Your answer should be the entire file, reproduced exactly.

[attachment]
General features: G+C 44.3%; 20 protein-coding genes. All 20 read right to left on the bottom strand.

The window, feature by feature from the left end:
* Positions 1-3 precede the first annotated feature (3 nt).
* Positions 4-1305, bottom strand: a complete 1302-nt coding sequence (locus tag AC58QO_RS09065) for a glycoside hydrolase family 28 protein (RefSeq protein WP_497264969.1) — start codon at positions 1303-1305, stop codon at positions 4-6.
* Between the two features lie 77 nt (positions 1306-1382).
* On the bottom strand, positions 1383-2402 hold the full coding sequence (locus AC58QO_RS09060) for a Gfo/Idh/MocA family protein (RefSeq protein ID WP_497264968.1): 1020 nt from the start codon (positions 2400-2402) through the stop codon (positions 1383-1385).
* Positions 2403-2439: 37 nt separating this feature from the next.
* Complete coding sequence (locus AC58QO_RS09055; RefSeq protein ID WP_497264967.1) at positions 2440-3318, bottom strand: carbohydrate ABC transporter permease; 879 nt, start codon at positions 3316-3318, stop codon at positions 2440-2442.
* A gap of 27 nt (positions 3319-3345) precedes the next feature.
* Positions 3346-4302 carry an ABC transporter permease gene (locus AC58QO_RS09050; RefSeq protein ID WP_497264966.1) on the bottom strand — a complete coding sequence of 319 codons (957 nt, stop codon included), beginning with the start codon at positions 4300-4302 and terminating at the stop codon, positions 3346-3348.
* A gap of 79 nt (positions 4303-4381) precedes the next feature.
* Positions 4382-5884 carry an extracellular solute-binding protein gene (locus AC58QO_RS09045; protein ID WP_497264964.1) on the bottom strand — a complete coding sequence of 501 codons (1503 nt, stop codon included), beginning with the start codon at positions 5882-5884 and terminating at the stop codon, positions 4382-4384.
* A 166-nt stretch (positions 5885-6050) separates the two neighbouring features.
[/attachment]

General features: G+C 44.3%; 20 protein-coding genes. All 20 read right to left on the bottom strand.

The window, feature by feature from the left end:
* Positions 1-3 precede the first annotated feature (3 nt).
* Positions 4-1305, bottom strand: a complete 1302-nt coding sequence (locus tag AC58QO_RS09065) for a glycoside hydrolase family 28 protein (RefSeq protein WP_497264969.1) — start codon at positions 1303-1305, stop codon at positions 4-6.
* Between the two features lie 77 nt (positions 1306-1382).
* On the bottom strand, positions 1383-2402 hold the full coding sequence (locus AC58QO_RS09060) for a Gfo/Idh/MocA family protein (RefSeq protein ID WP_497264968.1): 1020 nt from the start codon (positions 2400-2402) through the stop codon (positions 1383-1385).
* Positions 2403-2439: 37 nt separating this feature from the next.
* Complete coding sequence (locus AC58QO_RS09055; RefSeq protein ID WP_497264967.1) at positions 2440-3318, bottom strand: carbohydrate ABC transporter permease; 879 nt, start codon at positions 3316-3318, stop codon at positions 2440-2442.
* A gap of 27 nt (positions 3319-3345) precedes the next feature.
* Positions 3346-4302 carry an ABC transporter permease gene (locus AC58QO_RS09050; RefSeq protein ID WP_497264966.1) on the bottom strand — a complete coding sequence of 319 codons (957 nt, stop codon included), beginning with the start codon at positions 4300-4302 and terminating at the stop codon, positions 3346-3348.
* A gap of 79 nt (positions 4303-4381) precedes the next feature.
* Positions 4382-5884 carry an extracellular solute-binding protein gene (locus AC58QO_RS09045; protein ID WP_497264964.1) on the bottom strand — a complete coding sequence of 501 codons (1503 nt, stop codon included), beginning with the start codon at positions 5882-5884 and terminating at the stop codon, positions 4382-4384.
* A 166-nt stretch (positions 5885-6050) separates the two neighbouring features.